Linus is right.
On an LCD screen the light travels through the pixel. The controller on each sub-pixel (see groups of three rgb rectangles in dont_shog_me_bro's answer) determines how that light is twisted and bent to display N amount of each, rgb, to give the full pixel it's color.
See two pages here
While missing useful diagrams of above, similar details can be found here: https://techterms.com/definition/lcd
There are other factors in play, but between 4x controllers(assuming the same size), and inevitably more area in gaps (even if the gaps are half the size) you are looking at a non-negligible increase in needed back light power to achieve the same brightness.
You could think of it like this:
Assumptions; gaps in 4k screen are exactly half size of 1080p screen. Pixel controllers are same size. Pixel quality/ability to process light that hits it is identical by area.
Let T = the total light needed to overcome all factors for brightness X
Let G = area of gaps in example 1080p screen
Let C = area of controllers in example 1080p screen
Let O = all other factors dimming light
So to achieve brightness X for our 1080p screen, T = G+C+O
To achieve brightness X for our example 4k screen, T = (4G/2)+4C+O
or slightly simplified for the example 4k screen, T = 2G+4C+O
We also have to assume that O isn't some overwhelming factor, and I am, but cannot prove it due to ignorance of what other factors actually exist. (really just assuming there are more in the first place...)
I see the comment on the previous answer for quantification. I'd argue this is an impractical endeavor. It's going to be entirely screen dependent, and even more variation between manufacturers. You could probably pull specs for two screens by the same manufacturer that have enough similarities to get useful data in comparing those two screens. As far as in general for every 4k vs 1080p goes, that'd be quite a research project, and probably needs a lot of funding. I'd even wager there exist 1080p screens with the same brightness as a 4k where the 4k screen uses less power. i.e. a 2020 dell xps 15 in 4k vs a 2010 hp 'insert model' 1080p - strictly due to advancements in the pixels, reduction in gaps, reduction in controller size, etc.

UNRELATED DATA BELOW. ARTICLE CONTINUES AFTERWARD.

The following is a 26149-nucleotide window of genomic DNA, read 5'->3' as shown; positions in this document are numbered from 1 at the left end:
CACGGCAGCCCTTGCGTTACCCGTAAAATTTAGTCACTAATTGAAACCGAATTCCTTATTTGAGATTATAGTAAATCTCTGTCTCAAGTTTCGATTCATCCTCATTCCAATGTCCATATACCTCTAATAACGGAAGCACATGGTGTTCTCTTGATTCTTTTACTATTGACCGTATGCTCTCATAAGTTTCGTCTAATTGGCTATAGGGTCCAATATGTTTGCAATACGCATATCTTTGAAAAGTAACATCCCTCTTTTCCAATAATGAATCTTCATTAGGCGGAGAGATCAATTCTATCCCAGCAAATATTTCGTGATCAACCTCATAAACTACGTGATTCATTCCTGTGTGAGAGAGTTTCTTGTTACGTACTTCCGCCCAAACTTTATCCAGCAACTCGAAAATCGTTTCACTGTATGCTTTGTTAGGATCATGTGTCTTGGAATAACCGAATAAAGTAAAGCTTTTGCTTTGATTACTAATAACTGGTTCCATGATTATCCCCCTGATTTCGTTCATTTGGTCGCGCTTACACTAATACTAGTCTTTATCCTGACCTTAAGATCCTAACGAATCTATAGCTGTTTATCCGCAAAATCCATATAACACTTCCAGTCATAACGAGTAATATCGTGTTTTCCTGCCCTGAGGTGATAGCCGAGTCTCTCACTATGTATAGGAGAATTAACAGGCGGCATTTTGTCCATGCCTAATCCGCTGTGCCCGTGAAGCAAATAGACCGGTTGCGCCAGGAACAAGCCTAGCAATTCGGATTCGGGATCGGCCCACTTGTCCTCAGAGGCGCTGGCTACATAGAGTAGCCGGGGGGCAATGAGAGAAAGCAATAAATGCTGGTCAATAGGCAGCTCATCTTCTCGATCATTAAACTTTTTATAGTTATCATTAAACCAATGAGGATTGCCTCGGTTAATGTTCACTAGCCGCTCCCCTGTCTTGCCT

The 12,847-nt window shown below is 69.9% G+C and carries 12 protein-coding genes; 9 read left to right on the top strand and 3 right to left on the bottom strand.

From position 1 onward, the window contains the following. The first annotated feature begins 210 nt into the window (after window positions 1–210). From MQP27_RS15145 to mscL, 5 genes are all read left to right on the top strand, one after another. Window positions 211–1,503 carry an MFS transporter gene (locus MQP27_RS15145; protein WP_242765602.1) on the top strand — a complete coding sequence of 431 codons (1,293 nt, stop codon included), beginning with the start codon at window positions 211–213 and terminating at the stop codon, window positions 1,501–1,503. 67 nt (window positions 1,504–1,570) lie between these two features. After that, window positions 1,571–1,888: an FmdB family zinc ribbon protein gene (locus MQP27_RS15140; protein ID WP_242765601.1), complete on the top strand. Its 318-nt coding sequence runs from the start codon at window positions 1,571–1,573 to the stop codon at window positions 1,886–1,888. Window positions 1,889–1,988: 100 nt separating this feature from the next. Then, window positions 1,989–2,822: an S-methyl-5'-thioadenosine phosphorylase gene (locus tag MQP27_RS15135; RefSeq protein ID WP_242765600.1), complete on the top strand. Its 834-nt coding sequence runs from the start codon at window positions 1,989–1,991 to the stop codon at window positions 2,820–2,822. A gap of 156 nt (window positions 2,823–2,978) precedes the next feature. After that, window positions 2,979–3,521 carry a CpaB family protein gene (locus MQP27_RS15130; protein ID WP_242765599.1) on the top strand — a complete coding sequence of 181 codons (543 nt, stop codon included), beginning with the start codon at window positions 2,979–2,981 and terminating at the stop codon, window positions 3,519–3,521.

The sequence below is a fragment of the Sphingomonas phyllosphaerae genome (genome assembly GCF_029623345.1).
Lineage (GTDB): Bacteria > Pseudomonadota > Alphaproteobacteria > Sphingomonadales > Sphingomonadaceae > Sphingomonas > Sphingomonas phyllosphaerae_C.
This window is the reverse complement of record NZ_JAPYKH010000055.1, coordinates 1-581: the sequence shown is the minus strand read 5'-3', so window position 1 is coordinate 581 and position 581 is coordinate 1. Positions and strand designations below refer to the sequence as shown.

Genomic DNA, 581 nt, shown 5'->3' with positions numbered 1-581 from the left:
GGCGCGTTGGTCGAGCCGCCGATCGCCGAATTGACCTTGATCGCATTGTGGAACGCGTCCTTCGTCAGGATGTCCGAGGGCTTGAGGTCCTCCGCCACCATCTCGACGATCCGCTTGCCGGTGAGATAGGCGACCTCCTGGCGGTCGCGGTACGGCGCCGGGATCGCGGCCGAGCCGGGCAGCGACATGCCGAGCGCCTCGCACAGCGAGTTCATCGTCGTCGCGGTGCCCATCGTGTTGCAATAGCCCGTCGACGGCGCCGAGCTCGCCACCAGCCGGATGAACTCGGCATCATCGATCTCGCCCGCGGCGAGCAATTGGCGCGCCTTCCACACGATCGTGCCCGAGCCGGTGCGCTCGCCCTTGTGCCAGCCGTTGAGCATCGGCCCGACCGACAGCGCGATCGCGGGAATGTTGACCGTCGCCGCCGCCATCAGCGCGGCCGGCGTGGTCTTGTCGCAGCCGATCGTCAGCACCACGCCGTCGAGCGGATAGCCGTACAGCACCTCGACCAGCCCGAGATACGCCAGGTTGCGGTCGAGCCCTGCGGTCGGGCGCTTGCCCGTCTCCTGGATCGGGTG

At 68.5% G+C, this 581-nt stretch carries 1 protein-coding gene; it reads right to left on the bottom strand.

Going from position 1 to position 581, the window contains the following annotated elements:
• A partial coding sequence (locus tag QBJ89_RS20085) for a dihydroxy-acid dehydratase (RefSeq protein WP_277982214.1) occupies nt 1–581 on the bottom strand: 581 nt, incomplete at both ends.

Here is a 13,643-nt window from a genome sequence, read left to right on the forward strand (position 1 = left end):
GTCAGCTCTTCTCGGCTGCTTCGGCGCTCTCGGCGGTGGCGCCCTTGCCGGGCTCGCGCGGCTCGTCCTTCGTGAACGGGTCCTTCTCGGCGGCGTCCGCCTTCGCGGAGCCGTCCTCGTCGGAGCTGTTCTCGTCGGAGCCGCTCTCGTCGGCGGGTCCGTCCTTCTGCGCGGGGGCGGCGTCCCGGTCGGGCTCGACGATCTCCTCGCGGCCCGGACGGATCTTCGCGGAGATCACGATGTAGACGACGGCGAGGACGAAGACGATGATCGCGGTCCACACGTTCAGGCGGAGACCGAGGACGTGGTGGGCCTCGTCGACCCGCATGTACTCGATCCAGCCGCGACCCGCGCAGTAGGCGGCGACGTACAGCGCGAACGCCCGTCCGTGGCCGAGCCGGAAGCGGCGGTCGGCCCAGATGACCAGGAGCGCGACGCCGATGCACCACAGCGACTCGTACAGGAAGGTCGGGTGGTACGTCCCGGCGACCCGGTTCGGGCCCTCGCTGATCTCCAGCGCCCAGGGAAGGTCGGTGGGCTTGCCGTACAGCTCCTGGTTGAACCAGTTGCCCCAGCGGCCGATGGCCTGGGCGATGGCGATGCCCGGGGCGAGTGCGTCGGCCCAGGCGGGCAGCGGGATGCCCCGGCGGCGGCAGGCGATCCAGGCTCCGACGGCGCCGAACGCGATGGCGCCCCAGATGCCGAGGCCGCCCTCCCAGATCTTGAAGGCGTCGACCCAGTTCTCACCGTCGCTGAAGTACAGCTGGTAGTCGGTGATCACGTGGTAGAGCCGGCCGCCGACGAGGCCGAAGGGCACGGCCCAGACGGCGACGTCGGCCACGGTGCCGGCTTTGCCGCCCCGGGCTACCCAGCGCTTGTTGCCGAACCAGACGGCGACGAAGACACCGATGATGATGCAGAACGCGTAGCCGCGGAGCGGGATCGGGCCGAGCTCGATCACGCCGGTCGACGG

While not an authoritative source, this Quora answer reviews this in section 3 of the top answer:
A 4K display has smaller pixels than a 1080p display at the same size.
Each pixel at 4K has only 1/4th the area of a pixel at 1080p. Let’s
assume we’re talking about LCD technology. The transistor technology
driving each pixel generally does not shrink as readily as the liquid
crystals do. That means that the ratio of the area of the liquid
crystal part to the transistors is less at 4K than it is at 1080p.
This immediately translates to less luminance for the same backlight
power, or, more appropriately, a stronger backlight required for the
same display brightness.
Also to note, this all changes with OLED - each pixel is it's own back light. Throws this whole discussion out the window, if that's what we want to compare.